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Russia is one of the major players in global agricultural markets. The country is a significant exporter of grains, and also integrated into global agriculture as a supplier of inputs, particularly fertiliser. The country is a leading world supplier of the key ingredients of a range of them.
It’s therefore important to keep track of the impact of Russia’s
invasion of the Ukraine on various transmission channels, and the knock
on effects they could have on Africa’s agricultural markets.
So far the focus has been on the supply and price of grains and
oilseeds. The war presents upside risks to both because Russia and the
Ukraine make significant contributions to global exports of wheat, maize
and sunflower oil.
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There are also risks for countries that export to Russia. Globally the country is the 13th largest agricultural products importer
in value terms. The key products Russia imports include citrus, cheese,
bananas, wines, soybeans, apples, pears, beef and palm oil. These are
mainly sourced from a range of countries such as Belarus, Turkey,
Brazil, Germany, China, Ecuador, Italy, Indonesia, France and Germany.
In the case of South Africa, Russia accounted for 7% of its citrus exports in value terms in 2020. And it’s South Africa’s second-largest market for apple and pear exports.
But there’s a great deal more at play. Russia is the world’s leading exporter of fertiliser materials in value terms,
followed by China, Canada, the US, Morocco and Belarus. These
fertiliser mixtures include minerals or chemicals ranging from nitrogen
to phosphourous and potassium.
This disruption could push fertiliser prices even higher than the
spike experienced in the past 18 months. In some cases, for example in
ammonia, prices rose by 260% between December 2020 and December 2021.
This meant that farmers had to absorb substantial costs for the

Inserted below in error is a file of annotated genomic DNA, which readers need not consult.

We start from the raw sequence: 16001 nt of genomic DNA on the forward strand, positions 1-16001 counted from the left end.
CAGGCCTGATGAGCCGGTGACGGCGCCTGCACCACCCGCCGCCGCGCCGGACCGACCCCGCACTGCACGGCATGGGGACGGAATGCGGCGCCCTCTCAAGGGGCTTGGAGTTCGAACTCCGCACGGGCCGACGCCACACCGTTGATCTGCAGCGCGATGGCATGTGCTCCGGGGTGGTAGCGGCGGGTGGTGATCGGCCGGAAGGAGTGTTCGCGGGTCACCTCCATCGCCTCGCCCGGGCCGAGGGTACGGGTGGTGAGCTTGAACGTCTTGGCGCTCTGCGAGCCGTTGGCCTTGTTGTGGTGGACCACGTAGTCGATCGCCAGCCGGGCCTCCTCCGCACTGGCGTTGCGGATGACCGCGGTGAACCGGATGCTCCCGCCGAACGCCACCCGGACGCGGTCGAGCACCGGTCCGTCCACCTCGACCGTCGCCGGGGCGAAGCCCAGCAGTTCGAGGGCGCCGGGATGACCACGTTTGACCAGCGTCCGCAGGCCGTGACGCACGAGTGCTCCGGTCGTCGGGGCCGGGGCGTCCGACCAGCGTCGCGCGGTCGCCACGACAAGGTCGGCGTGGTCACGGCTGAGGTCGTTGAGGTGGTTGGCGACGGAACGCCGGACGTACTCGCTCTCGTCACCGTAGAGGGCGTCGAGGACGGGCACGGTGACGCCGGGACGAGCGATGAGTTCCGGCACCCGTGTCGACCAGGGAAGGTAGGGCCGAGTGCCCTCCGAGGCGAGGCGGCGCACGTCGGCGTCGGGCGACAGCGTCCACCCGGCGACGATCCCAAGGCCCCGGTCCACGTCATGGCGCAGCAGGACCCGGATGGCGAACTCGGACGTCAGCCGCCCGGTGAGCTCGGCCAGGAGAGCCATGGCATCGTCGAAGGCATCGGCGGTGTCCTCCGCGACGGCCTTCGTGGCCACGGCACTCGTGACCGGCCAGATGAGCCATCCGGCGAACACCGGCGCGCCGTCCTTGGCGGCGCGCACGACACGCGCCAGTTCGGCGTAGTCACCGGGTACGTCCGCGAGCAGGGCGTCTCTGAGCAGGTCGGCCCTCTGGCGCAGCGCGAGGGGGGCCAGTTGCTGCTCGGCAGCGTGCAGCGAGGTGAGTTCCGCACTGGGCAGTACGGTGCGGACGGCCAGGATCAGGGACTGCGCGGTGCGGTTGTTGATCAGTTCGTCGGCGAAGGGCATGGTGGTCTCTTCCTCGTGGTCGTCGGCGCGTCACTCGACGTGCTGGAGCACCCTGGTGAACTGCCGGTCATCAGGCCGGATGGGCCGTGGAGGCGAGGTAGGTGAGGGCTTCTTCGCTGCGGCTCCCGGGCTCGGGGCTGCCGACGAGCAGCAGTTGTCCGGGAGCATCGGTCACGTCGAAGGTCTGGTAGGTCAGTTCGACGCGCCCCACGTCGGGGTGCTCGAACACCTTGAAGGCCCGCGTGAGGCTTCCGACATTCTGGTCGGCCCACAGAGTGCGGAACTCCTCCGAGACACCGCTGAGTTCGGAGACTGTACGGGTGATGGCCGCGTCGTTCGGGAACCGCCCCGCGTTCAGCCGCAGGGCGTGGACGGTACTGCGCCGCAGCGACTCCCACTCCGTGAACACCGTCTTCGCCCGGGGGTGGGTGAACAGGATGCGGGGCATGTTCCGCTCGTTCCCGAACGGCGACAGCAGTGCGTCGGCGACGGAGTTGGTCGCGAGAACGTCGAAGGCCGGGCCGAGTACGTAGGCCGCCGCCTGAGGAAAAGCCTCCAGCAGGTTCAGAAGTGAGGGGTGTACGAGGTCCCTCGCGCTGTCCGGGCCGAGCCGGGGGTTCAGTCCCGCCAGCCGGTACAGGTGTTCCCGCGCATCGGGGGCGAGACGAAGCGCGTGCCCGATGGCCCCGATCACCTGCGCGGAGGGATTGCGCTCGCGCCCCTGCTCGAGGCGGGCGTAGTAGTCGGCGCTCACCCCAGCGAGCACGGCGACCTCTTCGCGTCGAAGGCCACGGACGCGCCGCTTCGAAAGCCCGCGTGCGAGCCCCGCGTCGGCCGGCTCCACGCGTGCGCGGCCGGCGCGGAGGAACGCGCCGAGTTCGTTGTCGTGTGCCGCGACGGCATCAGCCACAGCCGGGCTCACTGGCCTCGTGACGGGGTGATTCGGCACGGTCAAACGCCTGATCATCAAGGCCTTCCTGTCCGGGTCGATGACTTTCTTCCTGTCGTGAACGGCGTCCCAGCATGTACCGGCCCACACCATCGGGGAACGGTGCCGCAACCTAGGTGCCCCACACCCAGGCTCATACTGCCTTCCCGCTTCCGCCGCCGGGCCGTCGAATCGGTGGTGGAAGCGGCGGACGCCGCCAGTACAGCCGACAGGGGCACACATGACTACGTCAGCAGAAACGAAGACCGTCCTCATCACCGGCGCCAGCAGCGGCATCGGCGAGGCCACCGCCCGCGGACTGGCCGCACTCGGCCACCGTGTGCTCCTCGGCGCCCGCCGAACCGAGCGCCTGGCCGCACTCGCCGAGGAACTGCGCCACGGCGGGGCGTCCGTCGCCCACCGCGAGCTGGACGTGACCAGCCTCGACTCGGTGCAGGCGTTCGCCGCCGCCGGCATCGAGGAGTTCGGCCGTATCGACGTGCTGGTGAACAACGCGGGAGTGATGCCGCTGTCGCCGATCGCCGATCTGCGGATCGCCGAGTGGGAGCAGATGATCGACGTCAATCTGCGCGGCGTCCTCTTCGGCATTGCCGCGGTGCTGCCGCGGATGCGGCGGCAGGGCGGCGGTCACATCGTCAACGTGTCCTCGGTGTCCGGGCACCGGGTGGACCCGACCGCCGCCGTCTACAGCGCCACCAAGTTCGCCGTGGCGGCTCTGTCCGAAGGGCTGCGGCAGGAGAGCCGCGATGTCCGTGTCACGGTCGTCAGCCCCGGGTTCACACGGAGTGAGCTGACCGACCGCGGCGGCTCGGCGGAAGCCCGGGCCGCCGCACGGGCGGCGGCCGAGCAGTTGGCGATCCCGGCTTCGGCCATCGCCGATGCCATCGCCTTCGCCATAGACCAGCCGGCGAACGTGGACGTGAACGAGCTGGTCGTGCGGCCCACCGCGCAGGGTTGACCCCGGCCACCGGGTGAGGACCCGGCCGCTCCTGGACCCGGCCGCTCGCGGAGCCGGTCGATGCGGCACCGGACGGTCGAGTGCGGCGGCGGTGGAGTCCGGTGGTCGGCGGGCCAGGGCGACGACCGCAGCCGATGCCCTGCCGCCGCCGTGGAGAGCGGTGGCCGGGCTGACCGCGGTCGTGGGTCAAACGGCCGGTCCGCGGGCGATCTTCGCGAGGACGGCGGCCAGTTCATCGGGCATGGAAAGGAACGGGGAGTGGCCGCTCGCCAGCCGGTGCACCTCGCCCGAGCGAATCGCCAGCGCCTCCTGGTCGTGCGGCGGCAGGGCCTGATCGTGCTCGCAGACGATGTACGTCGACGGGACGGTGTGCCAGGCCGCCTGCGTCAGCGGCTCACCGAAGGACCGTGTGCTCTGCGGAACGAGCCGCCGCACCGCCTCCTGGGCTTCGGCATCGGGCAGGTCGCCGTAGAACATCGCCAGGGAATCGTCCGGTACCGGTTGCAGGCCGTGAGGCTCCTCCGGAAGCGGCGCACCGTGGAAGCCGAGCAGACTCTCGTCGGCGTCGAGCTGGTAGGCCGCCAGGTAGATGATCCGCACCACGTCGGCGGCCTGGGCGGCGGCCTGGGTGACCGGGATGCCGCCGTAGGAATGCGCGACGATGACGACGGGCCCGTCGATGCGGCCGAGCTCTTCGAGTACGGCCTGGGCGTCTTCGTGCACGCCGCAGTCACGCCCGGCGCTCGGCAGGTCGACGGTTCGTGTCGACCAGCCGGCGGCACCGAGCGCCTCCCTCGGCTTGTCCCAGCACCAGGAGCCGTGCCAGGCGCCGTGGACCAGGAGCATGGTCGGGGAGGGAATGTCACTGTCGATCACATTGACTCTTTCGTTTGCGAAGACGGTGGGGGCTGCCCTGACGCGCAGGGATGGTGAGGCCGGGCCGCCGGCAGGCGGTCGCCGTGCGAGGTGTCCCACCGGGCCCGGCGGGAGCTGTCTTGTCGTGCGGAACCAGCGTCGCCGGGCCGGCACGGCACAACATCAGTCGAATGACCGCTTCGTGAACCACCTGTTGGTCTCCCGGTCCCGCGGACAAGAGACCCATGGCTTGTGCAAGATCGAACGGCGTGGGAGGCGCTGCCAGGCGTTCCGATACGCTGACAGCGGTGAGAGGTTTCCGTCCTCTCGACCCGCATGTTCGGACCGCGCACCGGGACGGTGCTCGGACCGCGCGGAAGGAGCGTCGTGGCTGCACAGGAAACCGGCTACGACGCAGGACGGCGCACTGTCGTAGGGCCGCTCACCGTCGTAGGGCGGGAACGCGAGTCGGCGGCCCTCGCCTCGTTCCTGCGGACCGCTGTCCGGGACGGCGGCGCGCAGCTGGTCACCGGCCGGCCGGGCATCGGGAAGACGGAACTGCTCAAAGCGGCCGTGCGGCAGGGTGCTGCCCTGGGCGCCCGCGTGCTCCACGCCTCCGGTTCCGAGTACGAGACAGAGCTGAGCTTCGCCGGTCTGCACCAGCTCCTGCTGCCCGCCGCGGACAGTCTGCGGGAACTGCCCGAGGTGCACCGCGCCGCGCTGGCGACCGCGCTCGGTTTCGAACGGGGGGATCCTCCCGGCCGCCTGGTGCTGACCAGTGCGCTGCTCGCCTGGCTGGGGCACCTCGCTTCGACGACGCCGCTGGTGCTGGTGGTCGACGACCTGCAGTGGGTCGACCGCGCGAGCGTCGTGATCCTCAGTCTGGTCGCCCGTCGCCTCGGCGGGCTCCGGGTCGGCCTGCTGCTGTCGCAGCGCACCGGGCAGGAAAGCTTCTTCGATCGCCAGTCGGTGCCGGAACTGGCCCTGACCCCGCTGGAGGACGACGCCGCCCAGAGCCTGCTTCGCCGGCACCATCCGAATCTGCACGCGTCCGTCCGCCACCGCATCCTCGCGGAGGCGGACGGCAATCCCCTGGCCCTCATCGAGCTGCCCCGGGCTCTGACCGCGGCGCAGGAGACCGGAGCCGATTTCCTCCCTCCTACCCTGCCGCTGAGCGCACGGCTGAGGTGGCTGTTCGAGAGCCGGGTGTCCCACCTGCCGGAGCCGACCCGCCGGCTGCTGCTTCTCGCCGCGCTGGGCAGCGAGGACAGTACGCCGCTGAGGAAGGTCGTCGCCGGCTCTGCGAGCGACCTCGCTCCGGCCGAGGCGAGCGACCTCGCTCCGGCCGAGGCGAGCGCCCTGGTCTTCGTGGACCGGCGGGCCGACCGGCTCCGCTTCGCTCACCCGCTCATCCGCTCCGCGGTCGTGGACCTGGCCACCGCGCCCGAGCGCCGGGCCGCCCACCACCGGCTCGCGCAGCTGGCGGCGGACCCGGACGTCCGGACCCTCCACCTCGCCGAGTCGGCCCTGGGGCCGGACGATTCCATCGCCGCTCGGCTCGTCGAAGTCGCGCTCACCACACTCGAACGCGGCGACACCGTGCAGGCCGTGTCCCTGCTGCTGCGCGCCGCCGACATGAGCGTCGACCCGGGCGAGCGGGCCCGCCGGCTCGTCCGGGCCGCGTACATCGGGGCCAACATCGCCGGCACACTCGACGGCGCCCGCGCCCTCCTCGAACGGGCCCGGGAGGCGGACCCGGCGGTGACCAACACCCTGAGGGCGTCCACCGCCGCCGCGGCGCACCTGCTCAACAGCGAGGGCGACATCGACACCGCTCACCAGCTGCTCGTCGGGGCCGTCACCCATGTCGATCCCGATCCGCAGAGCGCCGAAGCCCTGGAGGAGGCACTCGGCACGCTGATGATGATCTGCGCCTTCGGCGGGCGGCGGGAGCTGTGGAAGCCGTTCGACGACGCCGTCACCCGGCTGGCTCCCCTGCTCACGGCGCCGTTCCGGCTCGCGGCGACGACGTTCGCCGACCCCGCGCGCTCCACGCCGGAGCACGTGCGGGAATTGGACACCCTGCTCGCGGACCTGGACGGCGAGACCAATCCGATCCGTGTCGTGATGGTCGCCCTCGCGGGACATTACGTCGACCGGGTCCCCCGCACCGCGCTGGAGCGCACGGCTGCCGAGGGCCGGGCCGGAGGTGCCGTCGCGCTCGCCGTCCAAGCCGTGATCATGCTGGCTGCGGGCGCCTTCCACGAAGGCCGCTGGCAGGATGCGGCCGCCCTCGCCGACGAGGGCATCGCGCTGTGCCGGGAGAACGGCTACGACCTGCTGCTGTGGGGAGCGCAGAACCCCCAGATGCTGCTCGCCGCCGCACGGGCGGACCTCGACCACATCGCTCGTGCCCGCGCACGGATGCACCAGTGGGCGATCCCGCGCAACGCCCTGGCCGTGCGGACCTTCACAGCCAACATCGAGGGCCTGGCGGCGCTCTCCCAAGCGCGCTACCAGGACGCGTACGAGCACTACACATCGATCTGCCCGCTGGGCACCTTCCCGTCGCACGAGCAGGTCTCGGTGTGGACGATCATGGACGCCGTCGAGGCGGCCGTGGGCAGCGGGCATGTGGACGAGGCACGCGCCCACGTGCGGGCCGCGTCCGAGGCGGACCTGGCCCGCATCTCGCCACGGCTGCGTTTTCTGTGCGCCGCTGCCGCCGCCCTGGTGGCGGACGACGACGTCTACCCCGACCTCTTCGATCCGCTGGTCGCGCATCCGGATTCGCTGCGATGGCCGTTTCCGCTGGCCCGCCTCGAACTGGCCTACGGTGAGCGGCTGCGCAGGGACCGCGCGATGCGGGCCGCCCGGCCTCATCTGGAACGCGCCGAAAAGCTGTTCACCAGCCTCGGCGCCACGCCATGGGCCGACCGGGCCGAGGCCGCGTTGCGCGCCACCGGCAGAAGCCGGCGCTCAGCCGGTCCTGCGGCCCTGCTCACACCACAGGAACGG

2021/2022 crop across the world. The generally higher commodity prices,
specifically grains and oilseeds, provided financial flexibility to
absorb some of these costs, but not fully. The Russia-Ukraine war will
now be an added upside risk on prices for farmers.
For consumers, the knock on effects will typically be through the
size of the final harvest of the crop. Farmers are price takers, and
might therefore not necessarily pass on the input costs to consumers.
Fertiliser price dynamics
Fertiliser prices increased sharply in 2021 and remained elevated this year.
For instance, in January 2022, the international prices of a range of key fertiliser
ingredients shot through the roof. Since January 2021 the price of
ammonia has gone up by 220%, urea by 148%, di-ammonium phosphate by 90%,
and potassium chloride by 198%.
A range of factors have been behind these sharp input cost increases.
These include supply constraints in critical fertiliser-producing
countries such as China, India, the US, Russia and Canada. Rising
shipping costs, and high oil and gas prices have also been contributing
factors, along with firmer global demand from agriculture produces.
Even countries with small direct fertiliser imports from Russia, such
as South Africa – Russia’s 36th largest fertiliser materials market –
will feel the price pressures.
This week the US Secretary of Agriculture, Tom Vilsack, said
it was too early to know if the war in Ukraine would disrupt
international fertiliser trade. But he warned companies against taking
“unfair advantage” of the current circumstances by artificially
This low use of fertiliser has partly contributed to generally lower agricultural productivity in the region.
There are numerous reasons for this low use of fertiliser, including
affordability issues for the continent’s smallholder farmers. The current prices levels have exacerbated the problem. This could keep productivity levels low for the foreseeable future.
But the picture isn’t uniform. Countries such as South Africa are major fertiliser users, with an average of 72,8 kilograms of nutrients per hectare of cropland compared to the regional average of 19,9 kilograms.
Zambia is also an important fertiliser user, consuming 52,5 kilograms
of nutrients per hectare. Kenya and Nigeria are smaller fertiliser
consumers. Consumption for both is less than 30 kilograms of nutrients
It has often been argued that Africa needs to improve its
agricultural productivity to improve its food security. But for this to
happen there needs to be a financially conducive production environment.
As things stand, the cost of inputs like fertiliser don’t augur well
for the realisation of improved agricultural productivity on the
This is a global challenge for all farmers, and unfortunately, the
ultimate crop yields that farmers harvest is dependent on the use of
fertilisers. A reduction in fertiliser use, and the resulting negative
impact on yields, has implications for the consumers across the world,
particularly in poor countries where agriculture constitutes a
significant share of the economy.